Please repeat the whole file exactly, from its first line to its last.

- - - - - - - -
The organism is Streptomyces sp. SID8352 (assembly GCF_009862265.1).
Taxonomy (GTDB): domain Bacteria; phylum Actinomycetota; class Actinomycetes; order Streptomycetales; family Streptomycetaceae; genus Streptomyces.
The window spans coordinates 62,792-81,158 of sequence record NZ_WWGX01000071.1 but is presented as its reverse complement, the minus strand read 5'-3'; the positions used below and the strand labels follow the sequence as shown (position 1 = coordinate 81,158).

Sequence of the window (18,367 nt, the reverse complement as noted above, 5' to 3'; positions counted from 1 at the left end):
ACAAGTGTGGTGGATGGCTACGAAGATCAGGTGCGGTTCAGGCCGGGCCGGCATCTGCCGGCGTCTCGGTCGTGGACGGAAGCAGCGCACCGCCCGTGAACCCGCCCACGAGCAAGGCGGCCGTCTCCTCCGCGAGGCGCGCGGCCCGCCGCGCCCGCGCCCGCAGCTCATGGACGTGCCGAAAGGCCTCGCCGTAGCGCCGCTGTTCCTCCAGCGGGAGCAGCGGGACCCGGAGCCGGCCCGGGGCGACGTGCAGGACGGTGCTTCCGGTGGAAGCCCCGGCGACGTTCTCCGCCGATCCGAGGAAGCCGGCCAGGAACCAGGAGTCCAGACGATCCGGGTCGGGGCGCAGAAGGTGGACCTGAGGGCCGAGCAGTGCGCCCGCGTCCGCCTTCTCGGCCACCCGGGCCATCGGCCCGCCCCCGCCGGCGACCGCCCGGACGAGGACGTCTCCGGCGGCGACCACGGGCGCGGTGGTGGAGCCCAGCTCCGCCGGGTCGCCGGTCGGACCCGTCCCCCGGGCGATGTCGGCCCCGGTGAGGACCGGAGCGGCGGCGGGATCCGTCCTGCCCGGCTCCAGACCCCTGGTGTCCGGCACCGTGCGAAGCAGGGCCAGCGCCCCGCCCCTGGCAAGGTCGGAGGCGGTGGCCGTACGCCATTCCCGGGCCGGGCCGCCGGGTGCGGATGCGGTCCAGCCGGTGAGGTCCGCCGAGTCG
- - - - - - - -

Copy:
The organism is Streptomyces sp. SID8352 (assembly GCF_009862265.1).
Taxonomy (GTDB): domain Bacteria; phylum Actinomycetota; class Actinomycetes; order Streptomycetales; family Streptomycetaceae; genus Streptomyces.
The window spans coordinates 62,792-81,158 of sequence record NZ_WWGX01000071.1 but is presented as its reverse complement, the minus strand read 5'-3'; the positions used below and the strand labels follow the sequence as shown (position 1 = coordinate 81,158).

Sequence of the window (18,367 nt, the reverse complement as noted above, 5' to 3'; positions counted from 1 at the left end):
ACAAGTGTGGTGGATGGCTACGAAGATCAGGTGCGGTTCAGGCCGGGCCGGCATCTGCCGGCGTCTCGGTCGTGGACGGAAGCAGCGCACCGCCCGTGAACCCGCCCACGAGCAAGGCGGCCGTCTCCTCCGCGAGGCGCGCGGCCCGCCGCGCCCGCGCCCGCAGCTCATGGACGTGCCGAAAGGCCTCGCCGTAGCGCCGCTGTTCCTCCAGCGGGAGCAGCGGGACCCGGAGCCGGCCCGGGGCGACGTGCAGGACGGTGCTTCCGGTGGAAGCCCCGGCGACGTTCTCCGCCGATCCGAGGAAGCCGGCCAGGAACCAGGAGTCCAGACGATCCGGGTCGGGGCGCAGAAGGTGGACCTGAGGGCCGAGCAGTGCGCCCGCGTCCGCCTTCTCGGCCACCCGGGCCATCGGCCCGCCCCCGCCGGCGACCGCCCGGACGAGGACGTCTCCGGCGGCGACCACGGGCGCGGTGGTGGAGCCCAGCTCCGCCGGGTCGCCGGTCGGACCCGTCCCCCGGGCGATGTCGGCCCCGGTGAGGACCGGAGCGGCGGCGGGATCCGTCCTGCCCGGCTCCAGACCCCTGGTGTCCGGCACCGTGCGAAGCAGGGCCAGCGCCCCGCCCCTGGCAAGGTCGGAGGCGGTGGCCGTACGCCATTCCCGGGCCGGGCCGCCGGGTGCGGATGCGGTCCAGCCGGTGAGGTCCGCCGAGTCG